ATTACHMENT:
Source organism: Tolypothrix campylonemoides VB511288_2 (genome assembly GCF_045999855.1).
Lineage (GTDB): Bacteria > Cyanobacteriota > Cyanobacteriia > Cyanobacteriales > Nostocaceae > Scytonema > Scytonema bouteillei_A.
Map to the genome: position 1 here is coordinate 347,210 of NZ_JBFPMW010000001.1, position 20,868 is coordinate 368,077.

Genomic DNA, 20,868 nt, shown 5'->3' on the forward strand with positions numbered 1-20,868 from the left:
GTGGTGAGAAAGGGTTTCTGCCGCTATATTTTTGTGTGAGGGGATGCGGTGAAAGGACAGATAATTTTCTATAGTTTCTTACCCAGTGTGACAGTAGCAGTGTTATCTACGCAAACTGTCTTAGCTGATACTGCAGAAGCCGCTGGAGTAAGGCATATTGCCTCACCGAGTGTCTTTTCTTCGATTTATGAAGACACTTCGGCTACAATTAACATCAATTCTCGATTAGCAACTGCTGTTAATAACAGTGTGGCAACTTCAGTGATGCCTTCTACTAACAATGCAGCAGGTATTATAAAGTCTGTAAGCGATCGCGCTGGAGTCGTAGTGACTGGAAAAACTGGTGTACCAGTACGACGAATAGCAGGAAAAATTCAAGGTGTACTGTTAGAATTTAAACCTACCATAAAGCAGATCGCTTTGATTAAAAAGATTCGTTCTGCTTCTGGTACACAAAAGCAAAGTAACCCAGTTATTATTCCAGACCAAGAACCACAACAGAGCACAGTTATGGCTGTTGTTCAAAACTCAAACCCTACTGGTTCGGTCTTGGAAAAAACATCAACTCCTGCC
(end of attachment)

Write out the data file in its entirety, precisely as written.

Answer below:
Source organism: Tolypothrix campylonemoides VB511288_2 (genome assembly GCF_045999855.1).
Lineage (GTDB): Bacteria > Cyanobacteriota > Cyanobacteriia > Cyanobacteriales > Nostocaceae > Scytonema > Scytonema bouteillei_A.
Map to the genome: position 1 here is coordinate 347,210 of NZ_JBFPMW010000001.1, position 20,868 is coordinate 368,077.

Genomic DNA, 20,868 nt, shown 5'->3' on the forward strand with positions numbered 1-20,868 from the left:
GTGGTGAGAAAGGGTTTCTGCCGCTATATTTTTGTGTGAGGGGATGCGGTGAAAGGACAGATAATTTTCTATAGTTTCTTACCCAGTGTGACAGTAGCAGTGTTATCTACGCAAACTGTCTTAGCTGATACTGCAGAAGCCGCTGGAGTAAGGCATATTGCCTCACCGAGTGTCTTTTCTTCGATTTATGAAGACACTTCGGCTACAATTAACATCAATTCTCGATTAGCAACTGCTGTTAATAACAGTGTGGCAACTTCAGTGATGCCTTCTACTAACAATGCAGCAGGTATTATAAAGTCTGTAAGCGATCGCGCTGGAGTCGTAGTGACTGGAAAAACTGGTGTACCAGTACGACGAATAGCAGGAAAAATTCAAGGTGTACTGTTAGAATTTAAACCTACCATAAAGCAGATCGCTTTGATTAAAAAGATTCGTTCTGCTTCTGGTACACAAAAGCAAAGTAACCCAGTTATTATTCCAGACCAAGAACCACAACAGAGCACAGTTATGGCTGTTGTTCAAAACTCAAACCCTACTGGTTCGGTCTTGGAAAAAACATCAACTCCTGCC